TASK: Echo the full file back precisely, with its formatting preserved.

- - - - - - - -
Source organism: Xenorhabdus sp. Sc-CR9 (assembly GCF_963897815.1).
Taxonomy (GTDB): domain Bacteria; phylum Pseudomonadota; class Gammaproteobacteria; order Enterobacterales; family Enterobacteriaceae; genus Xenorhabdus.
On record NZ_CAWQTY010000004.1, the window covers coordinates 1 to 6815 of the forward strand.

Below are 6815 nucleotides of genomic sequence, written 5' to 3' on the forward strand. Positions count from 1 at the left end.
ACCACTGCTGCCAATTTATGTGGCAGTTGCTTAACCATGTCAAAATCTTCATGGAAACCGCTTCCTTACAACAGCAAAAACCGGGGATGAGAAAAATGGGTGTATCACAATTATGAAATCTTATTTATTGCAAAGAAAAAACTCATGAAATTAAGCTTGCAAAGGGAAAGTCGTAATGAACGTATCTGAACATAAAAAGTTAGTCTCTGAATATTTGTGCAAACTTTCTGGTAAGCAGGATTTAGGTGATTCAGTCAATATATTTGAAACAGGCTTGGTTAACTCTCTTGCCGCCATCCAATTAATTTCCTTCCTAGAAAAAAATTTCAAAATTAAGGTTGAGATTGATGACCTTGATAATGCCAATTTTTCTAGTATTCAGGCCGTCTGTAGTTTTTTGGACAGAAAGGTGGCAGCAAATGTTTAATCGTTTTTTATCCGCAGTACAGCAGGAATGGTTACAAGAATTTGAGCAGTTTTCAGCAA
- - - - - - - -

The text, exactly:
Source organism: Xenorhabdus sp. Sc-CR9 (assembly GCF_963897815.1).
Taxonomy (GTDB): domain Bacteria; phylum Pseudomonadota; class Gammaproteobacteria; order Enterobacterales; family Enterobacteriaceae; genus Xenorhabdus.
On record NZ_CAWQTY010000004.1, the window covers coordinates 1 to 6815 of the forward strand.

Below are 6815 nucleotides of genomic sequence, written 5' to 3' on the forward strand. Positions count from 1 at the left end.
ACCACTGCTGCCAATTTATGTGGCAGTTGCTTAACCATGTCAAAATCTTCATGGAAACCGCTTCCTTACAACAGCAAAAACCGGGGATGAGAAAAATGGGTGTATCACAATTATGAAATCTTATTTATTGCAAAGAAAAAACTCATGAAATTAAGCTTGCAAAGGGAAAGTCGTAATGAACGTATCTGAACATAAAAAGTTAGTCTCTGAATATTTGTGCAAACTTTCTGGTAAGCAGGATTTAGGTGATTCAGTCAATATATTTGAAACAGGCTTGGTTAACTCTCTTGCCGCCATCCAATTAATTTCCTTCCTAGAAAAAAATTTCAAAATTAAGGTTGAGATTGATGACCTTGATAATGCCAATTTTTCTAGTATTCAGGCCGTCTGTAGTTTTTTGGACAGAAAGGTGGCAGCAAATGTTTAATCGTTTTTTATCCGCAGTACAGCAGGAATGGTTACAAGAATTTGAGCAGTTTTCAGCAA